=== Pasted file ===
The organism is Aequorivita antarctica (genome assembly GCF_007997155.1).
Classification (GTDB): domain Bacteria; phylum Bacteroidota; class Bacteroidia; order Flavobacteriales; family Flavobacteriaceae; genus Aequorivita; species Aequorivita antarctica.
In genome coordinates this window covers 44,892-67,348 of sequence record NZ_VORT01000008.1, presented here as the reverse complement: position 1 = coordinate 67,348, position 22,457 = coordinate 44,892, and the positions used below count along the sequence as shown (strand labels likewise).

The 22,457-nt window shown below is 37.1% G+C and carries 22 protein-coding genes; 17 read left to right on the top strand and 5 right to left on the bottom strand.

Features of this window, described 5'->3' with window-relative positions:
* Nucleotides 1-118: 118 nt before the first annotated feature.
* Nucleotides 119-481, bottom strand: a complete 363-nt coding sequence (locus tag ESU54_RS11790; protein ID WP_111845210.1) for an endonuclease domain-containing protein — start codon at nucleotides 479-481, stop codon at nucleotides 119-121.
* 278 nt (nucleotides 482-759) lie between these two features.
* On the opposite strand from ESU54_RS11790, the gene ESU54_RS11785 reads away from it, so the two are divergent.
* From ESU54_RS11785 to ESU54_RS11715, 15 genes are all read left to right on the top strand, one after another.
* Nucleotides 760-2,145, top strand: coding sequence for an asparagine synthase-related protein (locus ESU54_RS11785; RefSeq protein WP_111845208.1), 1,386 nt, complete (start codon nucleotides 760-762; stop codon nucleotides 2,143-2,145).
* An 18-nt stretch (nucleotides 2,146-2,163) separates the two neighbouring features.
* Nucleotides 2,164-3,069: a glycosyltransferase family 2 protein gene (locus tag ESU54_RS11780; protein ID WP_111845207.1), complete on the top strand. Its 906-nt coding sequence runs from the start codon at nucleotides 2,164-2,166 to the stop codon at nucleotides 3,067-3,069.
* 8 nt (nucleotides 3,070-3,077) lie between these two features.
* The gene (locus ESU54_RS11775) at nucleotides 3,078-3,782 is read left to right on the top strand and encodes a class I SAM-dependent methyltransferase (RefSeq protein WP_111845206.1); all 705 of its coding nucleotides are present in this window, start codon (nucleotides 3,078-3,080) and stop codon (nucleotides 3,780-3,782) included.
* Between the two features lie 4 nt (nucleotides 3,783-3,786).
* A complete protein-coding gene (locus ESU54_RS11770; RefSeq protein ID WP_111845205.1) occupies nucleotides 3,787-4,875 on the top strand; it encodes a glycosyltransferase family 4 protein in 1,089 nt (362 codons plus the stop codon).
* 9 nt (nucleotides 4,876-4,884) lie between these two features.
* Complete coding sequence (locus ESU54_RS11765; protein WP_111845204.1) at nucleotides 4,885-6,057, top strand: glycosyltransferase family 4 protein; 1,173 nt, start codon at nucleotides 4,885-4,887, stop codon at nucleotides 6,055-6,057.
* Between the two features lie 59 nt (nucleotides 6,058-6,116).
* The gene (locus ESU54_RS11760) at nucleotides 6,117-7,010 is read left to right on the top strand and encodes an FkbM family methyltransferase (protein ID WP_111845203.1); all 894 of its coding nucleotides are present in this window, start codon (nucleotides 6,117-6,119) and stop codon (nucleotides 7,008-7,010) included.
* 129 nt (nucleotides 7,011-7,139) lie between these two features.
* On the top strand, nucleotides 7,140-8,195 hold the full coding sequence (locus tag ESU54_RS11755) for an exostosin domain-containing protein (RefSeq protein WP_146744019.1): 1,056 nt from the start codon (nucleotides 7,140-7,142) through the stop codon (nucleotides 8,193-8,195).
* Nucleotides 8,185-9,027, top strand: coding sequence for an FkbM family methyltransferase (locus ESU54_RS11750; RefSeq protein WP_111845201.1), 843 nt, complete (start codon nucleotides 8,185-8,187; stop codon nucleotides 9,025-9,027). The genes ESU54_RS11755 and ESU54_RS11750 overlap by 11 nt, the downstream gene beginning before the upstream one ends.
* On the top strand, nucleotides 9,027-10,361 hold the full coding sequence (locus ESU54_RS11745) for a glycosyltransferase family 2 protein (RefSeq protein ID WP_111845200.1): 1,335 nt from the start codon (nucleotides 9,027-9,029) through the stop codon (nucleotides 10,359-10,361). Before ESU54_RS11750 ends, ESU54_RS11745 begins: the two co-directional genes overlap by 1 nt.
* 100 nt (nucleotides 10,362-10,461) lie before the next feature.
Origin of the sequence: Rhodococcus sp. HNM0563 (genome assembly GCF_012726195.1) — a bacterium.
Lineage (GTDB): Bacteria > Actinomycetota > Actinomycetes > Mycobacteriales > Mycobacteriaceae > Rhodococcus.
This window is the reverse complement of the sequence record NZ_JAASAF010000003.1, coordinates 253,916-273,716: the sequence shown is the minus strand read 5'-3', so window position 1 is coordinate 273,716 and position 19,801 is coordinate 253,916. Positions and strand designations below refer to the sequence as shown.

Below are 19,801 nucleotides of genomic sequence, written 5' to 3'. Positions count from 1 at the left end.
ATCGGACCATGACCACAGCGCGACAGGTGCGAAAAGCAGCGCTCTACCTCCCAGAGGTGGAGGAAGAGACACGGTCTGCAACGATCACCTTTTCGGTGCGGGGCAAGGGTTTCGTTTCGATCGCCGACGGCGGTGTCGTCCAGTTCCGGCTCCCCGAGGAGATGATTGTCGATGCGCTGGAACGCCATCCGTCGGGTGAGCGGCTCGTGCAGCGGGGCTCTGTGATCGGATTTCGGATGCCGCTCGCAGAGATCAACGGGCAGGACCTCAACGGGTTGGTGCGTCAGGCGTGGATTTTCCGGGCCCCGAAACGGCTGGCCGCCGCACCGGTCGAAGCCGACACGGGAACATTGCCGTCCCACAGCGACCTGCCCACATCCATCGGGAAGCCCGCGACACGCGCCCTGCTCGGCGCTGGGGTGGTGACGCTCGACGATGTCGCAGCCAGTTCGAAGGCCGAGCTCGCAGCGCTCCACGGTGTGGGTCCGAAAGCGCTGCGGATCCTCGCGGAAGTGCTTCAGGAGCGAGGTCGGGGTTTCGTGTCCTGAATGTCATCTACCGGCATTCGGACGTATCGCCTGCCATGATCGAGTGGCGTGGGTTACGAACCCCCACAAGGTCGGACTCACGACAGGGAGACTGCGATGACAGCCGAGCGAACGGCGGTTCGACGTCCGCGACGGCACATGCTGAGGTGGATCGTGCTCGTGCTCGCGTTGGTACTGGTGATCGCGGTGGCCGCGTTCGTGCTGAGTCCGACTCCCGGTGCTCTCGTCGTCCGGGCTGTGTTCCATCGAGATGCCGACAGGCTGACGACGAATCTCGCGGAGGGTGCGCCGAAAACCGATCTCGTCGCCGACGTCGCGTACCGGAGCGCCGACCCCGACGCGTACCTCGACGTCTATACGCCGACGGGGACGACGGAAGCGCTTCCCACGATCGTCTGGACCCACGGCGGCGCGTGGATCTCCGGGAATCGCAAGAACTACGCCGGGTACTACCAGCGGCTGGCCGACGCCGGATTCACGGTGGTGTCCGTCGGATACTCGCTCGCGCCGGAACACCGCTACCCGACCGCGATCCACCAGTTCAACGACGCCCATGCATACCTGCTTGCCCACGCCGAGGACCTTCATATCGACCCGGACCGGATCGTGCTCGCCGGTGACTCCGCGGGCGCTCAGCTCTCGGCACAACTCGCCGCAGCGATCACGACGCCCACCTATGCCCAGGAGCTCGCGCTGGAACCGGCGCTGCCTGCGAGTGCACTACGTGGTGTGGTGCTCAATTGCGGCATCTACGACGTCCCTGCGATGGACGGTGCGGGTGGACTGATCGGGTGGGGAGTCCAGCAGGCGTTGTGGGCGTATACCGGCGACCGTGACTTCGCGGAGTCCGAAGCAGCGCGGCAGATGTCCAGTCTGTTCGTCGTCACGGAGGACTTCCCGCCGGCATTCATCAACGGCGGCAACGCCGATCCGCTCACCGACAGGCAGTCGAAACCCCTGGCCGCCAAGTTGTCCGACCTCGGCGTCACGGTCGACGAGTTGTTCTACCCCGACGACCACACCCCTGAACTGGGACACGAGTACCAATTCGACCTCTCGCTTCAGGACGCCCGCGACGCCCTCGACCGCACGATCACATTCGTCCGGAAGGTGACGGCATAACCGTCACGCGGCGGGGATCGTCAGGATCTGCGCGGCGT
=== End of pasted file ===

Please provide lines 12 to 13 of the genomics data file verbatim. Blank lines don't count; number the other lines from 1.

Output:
* An 18-nt stretch (nucleotides 2,146-2,163) separates the two neighbouring features.
* Nucleotides 2,164-3,069: a glycosyltransferase family 2 protein gene (locus tag ESU54_RS11780; protein ID WP_111845207.1), complete on the top strand. Its 906-nt coding sequence runs from the start codon at nucleotides 2,164-2,166 to the stop codon at nucleotides 3,067-3,069.